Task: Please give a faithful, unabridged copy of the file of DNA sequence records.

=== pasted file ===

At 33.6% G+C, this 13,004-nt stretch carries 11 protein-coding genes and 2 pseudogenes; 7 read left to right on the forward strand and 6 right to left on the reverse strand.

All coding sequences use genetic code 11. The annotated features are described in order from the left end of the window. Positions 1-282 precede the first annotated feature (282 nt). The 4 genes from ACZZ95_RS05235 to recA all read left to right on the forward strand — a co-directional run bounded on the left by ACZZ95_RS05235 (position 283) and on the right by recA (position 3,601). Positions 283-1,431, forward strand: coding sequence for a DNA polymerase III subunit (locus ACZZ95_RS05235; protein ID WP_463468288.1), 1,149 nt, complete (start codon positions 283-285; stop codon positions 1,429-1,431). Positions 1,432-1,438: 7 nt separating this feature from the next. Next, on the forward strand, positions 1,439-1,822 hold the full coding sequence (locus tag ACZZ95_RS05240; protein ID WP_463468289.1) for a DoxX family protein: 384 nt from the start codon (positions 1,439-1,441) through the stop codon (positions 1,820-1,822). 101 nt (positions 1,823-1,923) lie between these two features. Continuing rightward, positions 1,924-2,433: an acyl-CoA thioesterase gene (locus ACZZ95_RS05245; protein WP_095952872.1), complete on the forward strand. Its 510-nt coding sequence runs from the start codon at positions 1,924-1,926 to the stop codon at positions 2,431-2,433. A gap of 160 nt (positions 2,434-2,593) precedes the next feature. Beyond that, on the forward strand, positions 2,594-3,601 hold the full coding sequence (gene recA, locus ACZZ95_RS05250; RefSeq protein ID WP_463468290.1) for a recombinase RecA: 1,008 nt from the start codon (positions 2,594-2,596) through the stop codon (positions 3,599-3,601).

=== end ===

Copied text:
At 33.6% G+C, this 13,004-nt stretch carries 11 protein-coding genes and 2 pseudogenes; 7 read left to right on the forward strand and 6 right to left on the reverse strand.

All coding sequences use genetic code 11. The annotated features are described in order from the left end of the window. Positions 1-282 precede the first annotated feature (282 nt). The 4 genes from ACZZ95_RS05235 to recA all read left to right on the forward strand — a co-directional run bounded on the left by ACZZ95_RS05235 (position 283) and on the right by recA (position 3,601). Positions 283-1,431, forward strand: coding sequence for a DNA polymerase III subunit (locus ACZZ95_RS05235; protein ID WP_463468288.1), 1,149 nt, complete (start codon positions 283-285; stop codon positions 1,429-1,431). Positions 1,432-1,438: 7 nt separating this feature from the next. Next, on the forward strand, positions 1,439-1,822 hold the full coding sequence (locus tag ACZZ95_RS05240; protein ID WP_463468289.1) for a DoxX family protein: 384 nt from the start codon (positions 1,439-1,441) through the stop codon (positions 1,820-1,822). 101 nt (positions 1,823-1,923) lie between these two features. Continuing rightward, positions 1,924-2,433: an acyl-CoA thioesterase gene (locus ACZZ95_RS05245; protein WP_095952872.1), complete on the forward strand. Its 510-nt coding sequence runs from the start codon at positions 1,924-1,926 to the stop codon at positions 2,431-2,433. A gap of 160 nt (positions 2,434-2,593) precedes the next feature. Beyond that, on the forward strand, positions 2,594-3,601 hold the full coding sequence (gene recA, locus ACZZ95_RS05250; RefSeq protein ID WP_463468290.1) for a recombinase RecA: 1,008 nt from the start codon (positions 2,594-2,596) through the stop codon (positions 3,599-3,601).